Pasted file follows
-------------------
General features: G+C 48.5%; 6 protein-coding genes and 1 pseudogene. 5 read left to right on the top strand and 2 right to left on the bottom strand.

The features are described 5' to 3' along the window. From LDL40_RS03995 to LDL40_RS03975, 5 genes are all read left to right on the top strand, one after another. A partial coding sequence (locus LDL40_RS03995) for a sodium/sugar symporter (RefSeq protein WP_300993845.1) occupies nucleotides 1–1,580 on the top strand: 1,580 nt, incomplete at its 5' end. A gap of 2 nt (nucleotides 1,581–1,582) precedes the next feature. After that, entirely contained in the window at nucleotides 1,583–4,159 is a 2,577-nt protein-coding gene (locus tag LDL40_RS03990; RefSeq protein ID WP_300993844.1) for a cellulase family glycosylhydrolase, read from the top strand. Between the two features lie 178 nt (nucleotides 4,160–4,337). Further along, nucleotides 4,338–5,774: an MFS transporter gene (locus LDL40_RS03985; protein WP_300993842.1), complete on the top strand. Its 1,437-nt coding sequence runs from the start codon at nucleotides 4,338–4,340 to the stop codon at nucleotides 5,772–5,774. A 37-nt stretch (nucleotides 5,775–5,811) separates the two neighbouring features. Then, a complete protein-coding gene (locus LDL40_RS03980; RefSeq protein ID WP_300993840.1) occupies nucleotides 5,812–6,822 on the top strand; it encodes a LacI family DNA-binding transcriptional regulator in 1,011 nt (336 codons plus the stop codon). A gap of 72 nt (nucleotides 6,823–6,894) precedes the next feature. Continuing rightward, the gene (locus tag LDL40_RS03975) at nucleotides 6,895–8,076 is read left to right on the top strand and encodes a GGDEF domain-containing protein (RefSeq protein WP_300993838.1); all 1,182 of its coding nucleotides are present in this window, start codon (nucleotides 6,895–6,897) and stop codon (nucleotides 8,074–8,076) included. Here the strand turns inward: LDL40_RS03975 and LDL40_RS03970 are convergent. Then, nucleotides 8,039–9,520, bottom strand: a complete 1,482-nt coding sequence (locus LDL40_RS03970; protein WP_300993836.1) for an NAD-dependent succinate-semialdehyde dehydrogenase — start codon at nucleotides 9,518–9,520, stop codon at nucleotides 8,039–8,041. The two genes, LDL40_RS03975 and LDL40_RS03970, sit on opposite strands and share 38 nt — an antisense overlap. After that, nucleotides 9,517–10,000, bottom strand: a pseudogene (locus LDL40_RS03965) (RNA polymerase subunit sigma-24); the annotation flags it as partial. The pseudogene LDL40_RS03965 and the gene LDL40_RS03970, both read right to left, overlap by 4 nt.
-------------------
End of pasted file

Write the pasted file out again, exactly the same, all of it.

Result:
General features: G+C 48.5%; 6 protein-coding genes and 1 pseudogene. 5 read left to right on the top strand and 2 right to left on the bottom strand.

The features are described 5' to 3' along the window. From LDL40_RS03995 to LDL40_RS03975, 5 genes are all read left to right on the top strand, one after another. A partial coding sequence (locus LDL40_RS03995) for a sodium/sugar symporter (RefSeq protein WP_300993845.1) occupies nucleotides 1–1,580 on the top strand: 1,580 nt, incomplete at its 5' end. A gap of 2 nt (nucleotides 1,581–1,582) precedes the next feature. After that, entirely contained in the window at nucleotides 1,583–4,159 is a 2,577-nt protein-coding gene (locus tag LDL40_RS03990; RefSeq protein ID WP_300993844.1) for a cellulase family glycosylhydrolase, read from the top strand. Between the two features lie 178 nt (nucleotides 4,160–4,337). Further along, nucleotides 4,338–5,774: an MFS transporter gene (locus LDL40_RS03985; protein WP_300993842.1), complete on the top strand. Its 1,437-nt coding sequence runs from the start codon at nucleotides 4,338–4,340 to the stop codon at nucleotides 5,772–5,774. A 37-nt stretch (nucleotides 5,775–5,811) separates the two neighbouring features. Then, a complete protein-coding gene (locus LDL40_RS03980; RefSeq protein ID WP_300993840.1) occupies nucleotides 5,812–6,822 on the top strand; it encodes a LacI family DNA-binding transcriptional regulator in 1,011 nt (336 codons plus the stop codon). A gap of 72 nt (nucleotides 6,823–6,894) precedes the next feature. Continuing rightward, the gene (locus tag LDL40_RS03975) at nucleotides 6,895–8,076 is read left to right on the top strand and encodes a GGDEF domain-containing protein (RefSeq protein WP_300993838.1); all 1,182 of its coding nucleotides are present in this window, start codon (nucleotides 6,895–6,897) and stop codon (nucleotides 8,074–8,076) included. Here the strand turns inward: LDL40_RS03975 and LDL40_RS03970 are convergent. Then, nucleotides 8,039–9,520, bottom strand: a complete 1,482-nt coding sequence (locus LDL40_RS03970; protein WP_300993836.1) for an NAD-dependent succinate-semialdehyde dehydrogenase — start codon at nucleotides 9,518–9,520, stop codon at nucleotides 8,039–8,041. The two genes, LDL40_RS03975 and LDL40_RS03970, sit on opposite strands and share 38 nt — an antisense overlap. After that, nucleotides 9,517–10,000, bottom strand: a pseudogene (locus LDL40_RS03965) (RNA polymerase subunit sigma-24); the annotation flags it as partial. The pseudogene LDL40_RS03965 and the gene LDL40_RS03970, both read right to left, overlap by 4 nt.